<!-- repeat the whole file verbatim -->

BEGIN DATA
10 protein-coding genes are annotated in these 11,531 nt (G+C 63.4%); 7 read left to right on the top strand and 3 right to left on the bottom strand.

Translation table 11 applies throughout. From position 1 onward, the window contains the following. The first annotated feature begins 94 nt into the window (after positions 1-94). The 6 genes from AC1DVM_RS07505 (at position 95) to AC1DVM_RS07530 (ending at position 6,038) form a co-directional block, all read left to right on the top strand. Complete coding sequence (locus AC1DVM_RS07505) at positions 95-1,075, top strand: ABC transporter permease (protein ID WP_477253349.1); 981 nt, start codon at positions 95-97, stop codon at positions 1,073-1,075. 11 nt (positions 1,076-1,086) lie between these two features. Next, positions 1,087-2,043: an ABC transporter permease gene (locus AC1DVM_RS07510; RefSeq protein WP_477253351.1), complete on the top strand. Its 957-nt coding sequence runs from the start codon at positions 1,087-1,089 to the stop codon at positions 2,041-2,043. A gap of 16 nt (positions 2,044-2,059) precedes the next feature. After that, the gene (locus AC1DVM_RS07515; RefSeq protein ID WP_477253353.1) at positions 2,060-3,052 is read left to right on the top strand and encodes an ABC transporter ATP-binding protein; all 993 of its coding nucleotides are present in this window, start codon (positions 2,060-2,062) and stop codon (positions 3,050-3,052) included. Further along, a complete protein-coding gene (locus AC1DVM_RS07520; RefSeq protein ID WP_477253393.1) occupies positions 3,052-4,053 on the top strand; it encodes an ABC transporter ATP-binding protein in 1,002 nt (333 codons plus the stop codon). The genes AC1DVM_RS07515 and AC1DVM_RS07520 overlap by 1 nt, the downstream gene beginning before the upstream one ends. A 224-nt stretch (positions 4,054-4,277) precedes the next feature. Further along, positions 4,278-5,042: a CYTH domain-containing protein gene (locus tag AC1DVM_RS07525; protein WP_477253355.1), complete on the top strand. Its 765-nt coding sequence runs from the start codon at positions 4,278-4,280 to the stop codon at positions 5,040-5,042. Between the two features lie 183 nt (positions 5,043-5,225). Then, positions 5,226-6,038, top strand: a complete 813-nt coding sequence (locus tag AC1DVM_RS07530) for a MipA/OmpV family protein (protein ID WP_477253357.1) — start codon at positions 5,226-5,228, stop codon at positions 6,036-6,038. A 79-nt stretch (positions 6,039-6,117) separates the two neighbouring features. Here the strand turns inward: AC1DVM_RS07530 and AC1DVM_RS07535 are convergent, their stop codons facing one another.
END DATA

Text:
10 protein-coding genes are annotated in these 11,531 nt (G+C 63.4%); 7 read left to right on the top strand and 3 right to left on the bottom strand.

Translation table 11 applies throughout. From position 1 onward, the window contains the following. The first annotated feature begins 94 nt into the window (after positions 1-94). The 6 genes from AC1DVM_RS07505 (at position 95) to AC1DVM_RS07530 (ending at position 6,038) form a co-directional block, all read left to right on the top strand. Complete coding sequence (locus AC1DVM_RS07505) at positions 95-1,075, top strand: ABC transporter permease (protein ID WP_477253349.1); 981 nt, start codon at positions 95-97, stop codon at positions 1,073-1,075. 11 nt (positions 1,076-1,086) lie between these two features. Next, positions 1,087-2,043: an ABC transporter permease gene (locus AC1DVM_RS07510; RefSeq protein WP_477253351.1), complete on the top strand. Its 957-nt coding sequence runs from the start codon at positions 1,087-1,089 to the stop codon at positions 2,041-2,043. A gap of 16 nt (positions 2,044-2,059) precedes the next feature. After that, the gene (locus AC1DVM_RS07515; RefSeq protein ID WP_477253353.1) at positions 2,060-3,052 is read left to right on the top strand and encodes an ABC transporter ATP-binding protein; all 993 of its coding nucleotides are present in this window, start codon (positions 2,060-2,062) and stop codon (positions 3,050-3,052) included. Further along, a complete protein-coding gene (locus AC1DVM_RS07520; RefSeq protein ID WP_477253393.1) occupies positions 3,052-4,053 on the top strand; it encodes an ABC transporter ATP-binding protein in 1,002 nt (333 codons plus the stop codon). The genes AC1DVM_RS07515 and AC1DVM_RS07520 overlap by 1 nt, the downstream gene beginning before the upstream one ends. A 224-nt stretch (positions 4,054-4,277) precedes the next feature. Further along, positions 4,278-5,042: a CYTH domain-containing protein gene (locus tag AC1DVM_RS07525; protein WP_477253355.1), complete on the top strand. Its 765-nt coding sequence runs from the start codon at positions 4,278-4,280 to the stop codon at positions 5,040-5,042. Between the two features lie 183 nt (positions 5,043-5,225). Then, positions 5,226-6,038, top strand: a complete 813-nt coding sequence (locus tag AC1DVM_RS07530) for a MipA/OmpV family protein (protein ID WP_477253357.1) — start codon at positions 5,226-5,228, stop codon at positions 6,036-6,038. A 79-nt stretch (positions 6,039-6,117) separates the two neighbouring features. Here the strand turns inward: AC1DVM_RS07530 and AC1DVM_RS07535 are convergent, their stop codons facing one another.